Having sex-disaggregated data is the only way to build consistent tax policies
The fact that governments have access to non-sex-disaggregated data means that they will never be able to take decisions that guarantee gender equality. This is true for how we define GDP (see: calculating the gdp of a country should include the unpaid work done by women), but also for how we design tax schemes. There is evidence that one filing joint tax declarations, the lower earner is prejudiced, and since normally those are women, in the end it turns out that filing join taxes is detrimental for women [@criadoperez2020Invisible women: exposing data bias in a world designed for men]. There are many caveats to that assertion, but it works for taxes which are bracketed, such as income tax.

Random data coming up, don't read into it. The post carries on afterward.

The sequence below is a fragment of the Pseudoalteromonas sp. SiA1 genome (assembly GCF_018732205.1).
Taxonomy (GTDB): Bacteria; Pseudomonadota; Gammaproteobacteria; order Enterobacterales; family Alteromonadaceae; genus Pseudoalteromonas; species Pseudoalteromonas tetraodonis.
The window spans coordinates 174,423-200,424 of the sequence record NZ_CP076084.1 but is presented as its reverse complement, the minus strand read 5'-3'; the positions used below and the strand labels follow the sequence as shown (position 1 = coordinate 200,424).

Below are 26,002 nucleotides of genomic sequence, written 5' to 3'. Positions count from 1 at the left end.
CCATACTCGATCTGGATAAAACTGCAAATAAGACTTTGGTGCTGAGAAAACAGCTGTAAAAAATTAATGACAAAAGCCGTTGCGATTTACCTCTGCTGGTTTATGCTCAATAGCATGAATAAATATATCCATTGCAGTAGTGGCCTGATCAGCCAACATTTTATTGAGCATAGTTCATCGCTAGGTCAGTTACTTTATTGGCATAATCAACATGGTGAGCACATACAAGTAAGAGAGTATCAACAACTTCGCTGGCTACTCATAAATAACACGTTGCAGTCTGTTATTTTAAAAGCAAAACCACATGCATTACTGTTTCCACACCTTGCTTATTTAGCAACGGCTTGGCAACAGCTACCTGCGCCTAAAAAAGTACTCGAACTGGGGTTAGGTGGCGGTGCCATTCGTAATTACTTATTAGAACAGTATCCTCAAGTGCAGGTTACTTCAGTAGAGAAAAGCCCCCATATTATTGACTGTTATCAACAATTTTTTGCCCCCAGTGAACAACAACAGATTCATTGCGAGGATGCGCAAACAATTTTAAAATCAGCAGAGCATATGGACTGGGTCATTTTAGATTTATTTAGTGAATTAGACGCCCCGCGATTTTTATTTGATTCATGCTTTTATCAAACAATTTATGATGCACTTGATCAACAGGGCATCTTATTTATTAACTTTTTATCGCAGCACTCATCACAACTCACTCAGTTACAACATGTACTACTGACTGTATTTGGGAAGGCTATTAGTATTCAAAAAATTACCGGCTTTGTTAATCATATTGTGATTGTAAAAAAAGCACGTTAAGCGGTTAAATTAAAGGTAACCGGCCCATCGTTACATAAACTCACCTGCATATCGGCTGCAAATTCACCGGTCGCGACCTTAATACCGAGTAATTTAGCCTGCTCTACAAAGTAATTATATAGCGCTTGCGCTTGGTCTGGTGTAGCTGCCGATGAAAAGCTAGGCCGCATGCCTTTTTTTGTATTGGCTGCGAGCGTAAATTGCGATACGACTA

Designing schemes that benefit the wealthy also tends to benefit men more than women, or corporations which are owned and manage in their majority by men and not women. All these, in principle, gender-neutral actions tend to be more in favor of men than of women and therefore they keep piling up over the years. It all comes down, on the one hand, to the gender data gap, but also the having leaders that do not represent society in its conformation.
This can be shown by looking at expenditure patterns in the UK after the government (in the 70s) decided to transform child allowance from a tax break (which benefits mostly men) to a cash payment to the mother of the child. See also literature/202011291854 allocation of resources in a household is not gender-neutral.
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